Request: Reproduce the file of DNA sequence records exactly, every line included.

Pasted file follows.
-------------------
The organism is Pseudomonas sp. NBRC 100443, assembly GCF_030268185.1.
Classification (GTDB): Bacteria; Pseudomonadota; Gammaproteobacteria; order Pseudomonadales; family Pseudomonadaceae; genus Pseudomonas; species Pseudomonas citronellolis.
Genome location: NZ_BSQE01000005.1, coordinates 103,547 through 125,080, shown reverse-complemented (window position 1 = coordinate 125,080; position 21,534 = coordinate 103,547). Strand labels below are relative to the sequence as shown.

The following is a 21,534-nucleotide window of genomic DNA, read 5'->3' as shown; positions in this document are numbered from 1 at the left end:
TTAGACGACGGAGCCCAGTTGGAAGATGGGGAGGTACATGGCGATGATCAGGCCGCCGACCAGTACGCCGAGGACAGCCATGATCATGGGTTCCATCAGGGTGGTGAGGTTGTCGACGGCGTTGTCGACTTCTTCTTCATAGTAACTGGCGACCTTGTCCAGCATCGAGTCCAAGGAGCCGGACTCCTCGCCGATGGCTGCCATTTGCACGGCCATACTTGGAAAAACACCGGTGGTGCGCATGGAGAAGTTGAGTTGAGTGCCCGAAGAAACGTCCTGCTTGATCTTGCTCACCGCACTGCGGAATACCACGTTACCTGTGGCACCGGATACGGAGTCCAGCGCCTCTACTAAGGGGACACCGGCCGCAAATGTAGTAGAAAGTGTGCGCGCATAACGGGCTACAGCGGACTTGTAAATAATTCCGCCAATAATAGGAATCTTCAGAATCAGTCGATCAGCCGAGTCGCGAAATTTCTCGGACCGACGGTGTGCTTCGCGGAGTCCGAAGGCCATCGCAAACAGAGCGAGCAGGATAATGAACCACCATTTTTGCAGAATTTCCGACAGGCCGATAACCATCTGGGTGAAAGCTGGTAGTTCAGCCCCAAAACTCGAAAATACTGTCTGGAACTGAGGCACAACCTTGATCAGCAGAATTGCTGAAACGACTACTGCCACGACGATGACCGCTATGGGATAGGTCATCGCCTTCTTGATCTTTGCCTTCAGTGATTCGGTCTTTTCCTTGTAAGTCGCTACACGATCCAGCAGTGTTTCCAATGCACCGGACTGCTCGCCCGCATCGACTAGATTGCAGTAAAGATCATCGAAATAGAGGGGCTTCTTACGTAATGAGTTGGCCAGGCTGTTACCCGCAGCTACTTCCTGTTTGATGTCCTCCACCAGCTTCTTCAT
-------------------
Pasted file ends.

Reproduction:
The organism is Pseudomonas sp. NBRC 100443, assembly GCF_030268185.1.
Classification (GTDB): Bacteria; Pseudomonadota; Gammaproteobacteria; order Pseudomonadales; family Pseudomonadaceae; genus Pseudomonas; species Pseudomonas citronellolis.
Genome location: NZ_BSQE01000005.1, coordinates 103,547 through 125,080, shown reverse-complemented (window position 1 = coordinate 125,080; position 21,534 = coordinate 103,547). Strand labels below are relative to the sequence as shown.

The following is a 21,534-nucleotide window of genomic DNA, read 5'->3' as shown; positions in this document are numbered from 1 at the left end:
TTAGACGACGGAGCCCAGTTGGAAGATGGGGAGGTACATGGCGATGATCAGGCCGCCGACCAGTACGCCGAGGACAGCCATGATCATGGGTTCCATCAGGGTGGTGAGGTTGTCGACGGCGTTGTCGACTTCTTCTTCATAGTAACTGGCGACCTTGTCCAGCATCGAGTCCAAGGAGCCGGACTCCTCGCCGATGGCTGCCATTTGCACGGCCATACTTGGAAAAACACCGGTGGTGCGCATGGAGAAGTTGAGTTGAGTGCCCGAAGAAACGTCCTGCTTGATCTTGCTCACCGCACTGCGGAATACCACGTTACCTGTGGCACCGGATACGGAGTCCAGCGCCTCTACTAAGGGGACACCGGCCGCAAATGTAGTAGAAAGTGTGCGCGCATAACGGGCTACAGCGGACTTGTAAATAATTCCGCCAATAATAGGAATCTTCAGAATCAGTCGATCAGCCGAGTCGCGAAATTTCTCGGACCGACGGTGTGCTTCGCGGAGTCCGAAGGCCATCGCAAACAGAGCGAGCAGGATAATGAACCACCATTTTTGCAGAATTTCCGACAGGCCGATAACCATCTGGGTGAAAGCTGGTAGTTCAGCCCCAAAACTCGAAAATACTGTCTGGAACTGAGGCACAACCTTGATCAGCAGAATTGCTGAAACGACTACTGCCACGACGATGACCGCTATGGGATAGGTCATCGCCTTCTTGATCTTTGCCTTCAGTGATTCGGTCTTTTCCTTGTAAGTCGCTACACGATCCAGCAGTGTTTCCAATGCACCGGACTGCTCGCCCGCATCGACTAGATTGCAGTAAAGATCATCGAAATAGAGGGGCTTCTTACGTAATGAGTTGGCCAGGCTGTTACCCGCAGCTACTTCCTGTTTGATGTCCTCCACCAGCTTCTTCAT